Anthony Ostlund client Minneapolis Venture settles dispute with Minnesota Sports Facilities Authority for $17.1 million
“Once the legislature decided the new Vikings stadium would be built downtown Minneapolis, it became clear that our client was going to be forced to sell its property. All our client wanted was a fair price. But the Stadium Authority and the Vikings were not willing to pay a fair price without a fight. We went to war for our client and, in the end, we got the price the client wanted and avoided a lengthy and expensive condemnation process.” --Phil Kaplan, Attorney for Minneapolis Venture
Our client, Minneapolis Venture, LLC, owned Downtown East, a city block adjacent to the Metrodome in downtown Minneapolis. The property included an underground parking ramp, a light rail station, and a large plaza. The plaza was used by the Vikings subject to a Use Agreement created in 2003. Minneapolis Venture bought the property with the intention of developing it when the market conditions were appropriate after the Use Agreement terminated in 2013.
When the decision was made to build a new Vikings stadium on the Metrodome site, it became clear that Minneapolis Venture would never get the opportunity to develop Downtown East because the property would become part of the new stadium development. However, the Minnesota Sports Facility Authority (MSFA) would not commit to negotiating a purchase of the property and would not start condemnation proceedings because it did not want to spend money any sooner than absolutely necessary. Minneapolis Venture was left holding property that it could not develop or sell in the open market while waiting for the MSFA to make a decision.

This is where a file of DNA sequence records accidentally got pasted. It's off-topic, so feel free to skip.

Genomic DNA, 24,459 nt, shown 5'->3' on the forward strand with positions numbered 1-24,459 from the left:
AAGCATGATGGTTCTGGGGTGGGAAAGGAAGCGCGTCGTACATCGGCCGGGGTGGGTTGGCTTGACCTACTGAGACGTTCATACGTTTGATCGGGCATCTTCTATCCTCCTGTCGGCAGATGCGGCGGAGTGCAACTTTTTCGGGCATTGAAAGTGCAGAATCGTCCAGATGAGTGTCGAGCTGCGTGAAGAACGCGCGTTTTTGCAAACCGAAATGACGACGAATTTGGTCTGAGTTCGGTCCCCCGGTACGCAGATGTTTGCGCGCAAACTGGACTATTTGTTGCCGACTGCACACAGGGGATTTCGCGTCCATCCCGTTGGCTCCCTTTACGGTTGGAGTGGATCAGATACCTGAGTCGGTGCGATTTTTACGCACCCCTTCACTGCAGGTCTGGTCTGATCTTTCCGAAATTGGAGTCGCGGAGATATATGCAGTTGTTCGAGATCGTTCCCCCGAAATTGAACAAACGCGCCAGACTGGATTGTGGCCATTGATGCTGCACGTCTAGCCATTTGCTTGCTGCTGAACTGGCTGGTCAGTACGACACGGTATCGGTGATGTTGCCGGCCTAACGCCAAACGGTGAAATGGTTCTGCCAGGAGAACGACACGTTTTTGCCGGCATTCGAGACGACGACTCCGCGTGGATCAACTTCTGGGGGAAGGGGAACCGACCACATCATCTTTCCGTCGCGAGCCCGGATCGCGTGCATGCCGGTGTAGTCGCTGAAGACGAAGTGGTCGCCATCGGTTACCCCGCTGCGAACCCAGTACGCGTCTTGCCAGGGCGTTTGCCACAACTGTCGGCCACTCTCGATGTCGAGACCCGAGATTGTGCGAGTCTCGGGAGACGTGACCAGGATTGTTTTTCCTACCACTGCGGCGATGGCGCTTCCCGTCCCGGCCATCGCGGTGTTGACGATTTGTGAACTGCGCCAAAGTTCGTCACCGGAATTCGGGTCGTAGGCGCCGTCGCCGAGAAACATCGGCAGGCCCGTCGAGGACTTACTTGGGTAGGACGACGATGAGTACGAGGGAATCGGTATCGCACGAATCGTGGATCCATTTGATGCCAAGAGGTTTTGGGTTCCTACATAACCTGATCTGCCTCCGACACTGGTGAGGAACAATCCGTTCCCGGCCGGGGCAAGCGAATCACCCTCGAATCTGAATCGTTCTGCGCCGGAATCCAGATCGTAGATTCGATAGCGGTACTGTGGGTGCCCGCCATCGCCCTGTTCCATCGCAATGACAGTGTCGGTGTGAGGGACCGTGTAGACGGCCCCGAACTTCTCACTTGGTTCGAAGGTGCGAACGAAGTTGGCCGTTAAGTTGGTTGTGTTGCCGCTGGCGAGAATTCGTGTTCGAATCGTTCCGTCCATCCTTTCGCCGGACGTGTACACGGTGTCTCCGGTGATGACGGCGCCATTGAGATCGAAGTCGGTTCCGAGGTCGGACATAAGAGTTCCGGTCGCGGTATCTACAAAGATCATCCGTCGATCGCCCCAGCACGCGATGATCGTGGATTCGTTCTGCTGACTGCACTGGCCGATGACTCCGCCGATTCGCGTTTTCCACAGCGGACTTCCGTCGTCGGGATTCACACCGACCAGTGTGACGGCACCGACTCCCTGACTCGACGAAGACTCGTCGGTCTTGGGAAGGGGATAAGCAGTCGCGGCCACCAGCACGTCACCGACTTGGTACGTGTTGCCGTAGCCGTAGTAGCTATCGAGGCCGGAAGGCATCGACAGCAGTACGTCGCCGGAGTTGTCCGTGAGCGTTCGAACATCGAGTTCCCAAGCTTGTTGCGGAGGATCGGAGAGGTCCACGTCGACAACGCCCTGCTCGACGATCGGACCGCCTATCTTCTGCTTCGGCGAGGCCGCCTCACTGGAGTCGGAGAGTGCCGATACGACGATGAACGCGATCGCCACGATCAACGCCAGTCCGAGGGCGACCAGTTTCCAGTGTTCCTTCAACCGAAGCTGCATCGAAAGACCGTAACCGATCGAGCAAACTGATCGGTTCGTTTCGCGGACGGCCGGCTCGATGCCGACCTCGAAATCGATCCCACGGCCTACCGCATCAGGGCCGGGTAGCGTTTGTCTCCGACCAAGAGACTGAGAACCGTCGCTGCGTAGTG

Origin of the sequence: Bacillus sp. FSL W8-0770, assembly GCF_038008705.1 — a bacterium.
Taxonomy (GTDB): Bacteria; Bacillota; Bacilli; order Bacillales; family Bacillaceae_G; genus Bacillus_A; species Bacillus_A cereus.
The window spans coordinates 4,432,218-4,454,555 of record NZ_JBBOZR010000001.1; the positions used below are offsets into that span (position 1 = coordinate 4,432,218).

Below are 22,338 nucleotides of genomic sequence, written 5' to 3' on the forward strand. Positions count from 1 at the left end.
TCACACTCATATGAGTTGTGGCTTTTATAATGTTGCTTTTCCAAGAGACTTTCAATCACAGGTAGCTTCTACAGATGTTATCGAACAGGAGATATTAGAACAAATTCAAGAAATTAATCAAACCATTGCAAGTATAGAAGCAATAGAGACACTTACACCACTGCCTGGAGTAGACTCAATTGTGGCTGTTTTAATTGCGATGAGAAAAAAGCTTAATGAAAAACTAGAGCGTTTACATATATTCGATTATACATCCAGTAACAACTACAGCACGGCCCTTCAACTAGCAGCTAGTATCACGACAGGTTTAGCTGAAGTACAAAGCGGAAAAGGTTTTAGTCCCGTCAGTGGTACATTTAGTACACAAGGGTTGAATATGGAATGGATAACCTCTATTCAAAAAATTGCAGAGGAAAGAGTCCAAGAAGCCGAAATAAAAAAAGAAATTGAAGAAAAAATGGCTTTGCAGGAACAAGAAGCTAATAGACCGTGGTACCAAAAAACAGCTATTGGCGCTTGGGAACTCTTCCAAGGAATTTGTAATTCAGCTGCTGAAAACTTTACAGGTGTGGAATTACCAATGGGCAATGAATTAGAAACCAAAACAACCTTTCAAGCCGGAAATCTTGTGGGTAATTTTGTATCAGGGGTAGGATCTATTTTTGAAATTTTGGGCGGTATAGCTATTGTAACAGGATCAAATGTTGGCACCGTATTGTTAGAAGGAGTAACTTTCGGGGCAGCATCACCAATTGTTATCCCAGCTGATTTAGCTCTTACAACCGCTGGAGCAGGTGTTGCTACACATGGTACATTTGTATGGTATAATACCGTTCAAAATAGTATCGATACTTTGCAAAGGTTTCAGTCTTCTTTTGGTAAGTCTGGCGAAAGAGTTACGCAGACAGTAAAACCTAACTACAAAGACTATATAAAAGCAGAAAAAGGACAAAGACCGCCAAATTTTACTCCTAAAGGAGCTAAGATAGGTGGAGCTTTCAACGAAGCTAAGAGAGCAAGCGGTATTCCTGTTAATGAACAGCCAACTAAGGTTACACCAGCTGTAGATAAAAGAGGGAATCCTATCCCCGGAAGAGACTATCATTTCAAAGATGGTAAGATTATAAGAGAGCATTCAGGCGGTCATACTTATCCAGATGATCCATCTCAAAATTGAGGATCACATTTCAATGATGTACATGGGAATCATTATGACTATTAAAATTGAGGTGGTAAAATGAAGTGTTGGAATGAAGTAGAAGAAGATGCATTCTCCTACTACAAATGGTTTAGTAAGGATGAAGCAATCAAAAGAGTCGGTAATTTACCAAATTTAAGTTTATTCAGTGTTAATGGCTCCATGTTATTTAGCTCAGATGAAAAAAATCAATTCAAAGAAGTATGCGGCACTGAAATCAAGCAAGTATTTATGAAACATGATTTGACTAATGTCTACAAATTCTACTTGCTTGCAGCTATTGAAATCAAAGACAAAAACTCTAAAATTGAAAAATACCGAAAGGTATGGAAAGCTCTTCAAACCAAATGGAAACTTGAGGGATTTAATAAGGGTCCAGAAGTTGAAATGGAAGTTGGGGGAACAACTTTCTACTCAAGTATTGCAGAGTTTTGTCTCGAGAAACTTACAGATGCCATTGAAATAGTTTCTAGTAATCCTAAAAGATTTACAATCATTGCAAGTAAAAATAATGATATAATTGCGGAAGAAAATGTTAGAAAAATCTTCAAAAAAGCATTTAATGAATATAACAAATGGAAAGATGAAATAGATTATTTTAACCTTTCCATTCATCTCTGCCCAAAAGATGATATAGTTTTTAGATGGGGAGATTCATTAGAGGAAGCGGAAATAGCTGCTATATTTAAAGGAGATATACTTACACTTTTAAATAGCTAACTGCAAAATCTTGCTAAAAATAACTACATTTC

The MSFA did not want to pay our client fair value for its property and stalled negotiations for its purchase. We needed to put pressure on the MSFA so that our client was not left at the MFSA's mercy. We gave notice of breach of the Use Agreement and notice of termination of the Use Agreement as of late-October 2013; in the midst of the Vikings season. When the MSFA claimed there was no breach and that it has a right to extend the Use Agreement forever, we brought a lawsuit to resolve that dispute. Before the Court could make any decisions about the Use Agreement, the MSFA and Vikings decided to solve the problem by entering into a purchase agreement for Downtown East. After repeatedly claiming that Downtown East was worth no more than $4.5 million, the MSFA and Vikings agreed to pay our client $17.1 million for its property.
By filing suit, we were able to get the MSFA to deal seriously with our client and mediate a fair settlement. Our client sold its property for $17.1 million, far above the tax assessed value of $4.5 million. We were able to help our client avoid prolonged litigation and a lengthy condemnation proceeding.
“Norm is smart, creative, and decisive. He is always well prepared and he doesn’t waste your time.” --Phil Jaffe, Minneapolis Venture LLC partner
Minneapolis Venture, LLC v. Minnesota Sports Facilities Authority, State of Minnesota, Hennepin County District Court File No. 27-CV-13-15247 (2013)